And with the bright yellow Stretch F4 Quad in my arm I run to the beach as if there will be a bunch of other people would would come and steal my waves. Again running along the traffic jam. I often wonder what crosses in their minds when they see I do this. The most correct version of it seems like "Oh, there goes that suffer bum again. Doesn't he have a job to go?" Or, perhaps if they know surfing at all, they might be thinking; "Oh, look its him again. That guy never learns, it is so flat here I don't know why he is going there all the time." Actually I don't care what they think, but I am really curious to find out some day (and if you are one of these morning commuters reading this, you can send me a comment).
Now I am at the shore, and verclo the leash as I look up the water to see if it is a good timing to get out. Unlike Montara, getting out here does not require me to time to entry and jump in. In fact if I jump in, I'd break the fins even on a high tide session. I usually walk until I am about mid chest or so deep. This also shows me how far the shallow part of the water ends.
The initial trickle of the water is always the coldest, so I kind of wade slowly at first. I jump on the board and start to paddle out slowly, the first wave to get under through and I just hope it won't be cold. It usually is. Once this part is over though the rest gets increasingly easier, like the initial pluck of needle in a flu shot.
As I get further out, I start to paddle a bit harder to generate additional warmth, and when I am completely soaked and the water immediately around my body heats up then I am all set for the rest of the session.
When I am further out like this, there is not many other places as peaceful as this, and as I sit all by myself out in the water, the sun starts to pop atop the Santa Cruz mountain range, casting warm rays against my face and the whole body. The black suit can quickly absorb heat and I can even feel it through the 4 mm thickness of rubber.
To top this experience off, the waves came rather gently and built up quickly. I had two waves I thought I would not catch, but I got in smoothly and negotiated over some bouncy back washes. Whey they all work out it is just so much fun.
So I was glad I did the plunge this morning. Sometimes, but not always, the nature gives me rewards at a bit unexpected ways.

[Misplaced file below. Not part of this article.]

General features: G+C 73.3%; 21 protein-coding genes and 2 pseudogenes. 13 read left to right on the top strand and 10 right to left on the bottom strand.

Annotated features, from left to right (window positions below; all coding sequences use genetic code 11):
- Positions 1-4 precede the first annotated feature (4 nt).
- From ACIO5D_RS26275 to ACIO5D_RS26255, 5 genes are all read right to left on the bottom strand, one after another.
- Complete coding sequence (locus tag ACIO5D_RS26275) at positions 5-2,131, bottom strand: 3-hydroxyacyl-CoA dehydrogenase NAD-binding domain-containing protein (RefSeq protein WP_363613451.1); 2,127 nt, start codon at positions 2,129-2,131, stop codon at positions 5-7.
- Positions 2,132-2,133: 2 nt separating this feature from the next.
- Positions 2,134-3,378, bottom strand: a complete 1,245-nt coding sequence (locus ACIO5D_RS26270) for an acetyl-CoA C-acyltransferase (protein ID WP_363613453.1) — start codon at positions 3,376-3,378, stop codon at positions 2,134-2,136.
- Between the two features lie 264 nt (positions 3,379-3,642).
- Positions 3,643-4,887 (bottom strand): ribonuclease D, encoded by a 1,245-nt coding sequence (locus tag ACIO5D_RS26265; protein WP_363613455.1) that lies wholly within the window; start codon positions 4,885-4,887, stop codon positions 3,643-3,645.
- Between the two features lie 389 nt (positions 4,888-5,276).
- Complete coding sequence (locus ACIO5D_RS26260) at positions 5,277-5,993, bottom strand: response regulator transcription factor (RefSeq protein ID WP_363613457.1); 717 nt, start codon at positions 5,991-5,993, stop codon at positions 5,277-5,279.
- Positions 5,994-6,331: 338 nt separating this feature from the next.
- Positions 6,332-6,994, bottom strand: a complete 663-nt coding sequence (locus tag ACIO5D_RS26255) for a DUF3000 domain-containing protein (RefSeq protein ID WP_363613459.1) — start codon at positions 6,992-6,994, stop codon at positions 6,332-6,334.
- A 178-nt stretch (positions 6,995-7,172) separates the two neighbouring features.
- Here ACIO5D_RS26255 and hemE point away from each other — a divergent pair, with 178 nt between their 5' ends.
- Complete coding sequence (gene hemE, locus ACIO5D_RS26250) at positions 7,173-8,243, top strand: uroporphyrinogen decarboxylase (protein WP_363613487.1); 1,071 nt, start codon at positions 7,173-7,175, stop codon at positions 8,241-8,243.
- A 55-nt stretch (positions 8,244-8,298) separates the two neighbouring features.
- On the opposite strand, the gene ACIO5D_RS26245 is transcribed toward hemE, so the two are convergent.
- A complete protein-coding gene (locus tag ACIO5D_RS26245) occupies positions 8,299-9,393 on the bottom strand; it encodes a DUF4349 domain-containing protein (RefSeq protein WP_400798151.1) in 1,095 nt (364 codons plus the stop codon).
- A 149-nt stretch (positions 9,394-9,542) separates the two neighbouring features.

Tuesday, January 16, 2007
When I go for bigger waves as just a criteria, then it happens like yesterday where I did not ride much instead, rolled and pulled under in close out sets.
Today the swell eased a bit more and it was a lot smaller but the waves popped up at the right size and shape, and I had some fun quality rides.
I am not scared of big waves as much any more. I have been on bigger quality waves where it is double my short stature too, but these are far and few between around where I hang around. Again it is the shape, and the crowd, and not the size that really matters whether I have fun or not.
NW 8-9 ft and not much more than 9-10 seconds and no wind, and when that comes, I know some surf forecast says "small, not fun" but that's when I pick up a short board and head out when the tide is medium. I know there will be fun wave out there just for me.
Monday, January 15, 2007
However, I am not saying that there is no toucher. Winter surfing means we need to work with longer period swells, more tidal water movements (as we are actually closer to the Sun than in the summer) and once I am out of the water taking off the wetsuits can be punishingly cold.
After having got sick of fighting the crowd, I've decided to pick a local and less frequented spot this morning. As far as that goes it was a tremendous success, since beside myself there were total of 2, or may be 3 more surfer in the entire mile stretch of the beach. But catching the waves were really tricky this morning. Either the waves backed off, or closed out, seemingly nothing in between. And when I got caught in one of the big closeouts, I thought I was going to die. Then I caught one wave which was decent to start with and built up to be a fun wave but then the next moment it transfromed into a huge shorebreak this location if famous for. I did an emergency jump off and saved my board, life or both.